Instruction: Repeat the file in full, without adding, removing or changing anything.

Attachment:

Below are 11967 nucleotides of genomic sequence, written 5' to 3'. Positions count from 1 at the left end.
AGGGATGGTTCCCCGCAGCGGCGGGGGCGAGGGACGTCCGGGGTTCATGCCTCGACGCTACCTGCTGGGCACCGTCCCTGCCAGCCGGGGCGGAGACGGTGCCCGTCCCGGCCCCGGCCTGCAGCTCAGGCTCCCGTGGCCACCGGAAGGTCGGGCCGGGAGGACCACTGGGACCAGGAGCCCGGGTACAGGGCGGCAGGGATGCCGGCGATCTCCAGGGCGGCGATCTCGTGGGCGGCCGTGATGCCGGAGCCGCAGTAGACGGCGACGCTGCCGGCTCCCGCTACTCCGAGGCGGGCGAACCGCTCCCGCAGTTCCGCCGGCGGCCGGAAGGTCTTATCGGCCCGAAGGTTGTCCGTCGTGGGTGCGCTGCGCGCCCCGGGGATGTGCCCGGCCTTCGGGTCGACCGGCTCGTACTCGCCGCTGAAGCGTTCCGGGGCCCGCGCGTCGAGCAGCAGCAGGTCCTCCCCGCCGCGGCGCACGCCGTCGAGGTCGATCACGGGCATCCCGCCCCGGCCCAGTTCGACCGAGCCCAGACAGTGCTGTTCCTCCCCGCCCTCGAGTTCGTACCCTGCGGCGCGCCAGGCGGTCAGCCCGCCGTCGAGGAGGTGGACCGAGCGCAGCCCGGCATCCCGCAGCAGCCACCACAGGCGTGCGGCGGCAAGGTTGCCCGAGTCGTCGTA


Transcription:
Below are 11967 nucleotides of genomic sequence, written 5' to 3'. Positions count from 1 at the left end.
AGGGATGGTTCCCCGCAGCGGCGGGGGCGAGGGACGTCCGGGGTTCATGCCTCGACGCTACCTGCTGGGCACCGTCCCTGCCAGCCGGGGCGGAGACGGTGCCCGTCCCGGCCCCGGCCTGCAGCTCAGGCTCCCGTGGCCACCGGAAGGTCGGGCCGGGAGGACCACTGGGACCAGGAGCCCGGGTACAGGGCGGCAGGGATGCCGGCGATCTCCAGGGCGGCGATCTCGTGGGCGGCCGTGATGCCGGAGCCGCAGTAGACGGCGACGCTGCCGGCTCCCGCTACTCCGAGGCGGGCGAACCGCTCCCGCAGTTCCGCCGGCGGCCGGAAGGTCTTATCGGCCCGAAGGTTGTCCGTCGTGGGTGCGCTGCGCGCCCCGGGGATGTGCCCGGCCTTCGGGTCGACCGGCTCGTACTCGCCGCTGAAGCGTTCCGGGGCCCGCGCGTCGAGCAGCAGCAGGTCCTCCCCGCCGCGGCGCACGCCGTCGAGGTCGATCACGGGCATCCCGCCCCGGCCCAGTTCGACCGAGCCCAGACAGTGCTGTTCCTCCCCGCCCTCGAGTTCGTACCCTGCGGCGCGCCAGGCGGTCAGCCCGCCGTCGAGGAGGTGGACCGAGCGCAGCCCGGCATCCCGCAGCAGCCACCACAGGCGTGCGGCGGCAAGGTTGCCCGAGTCGTCGTA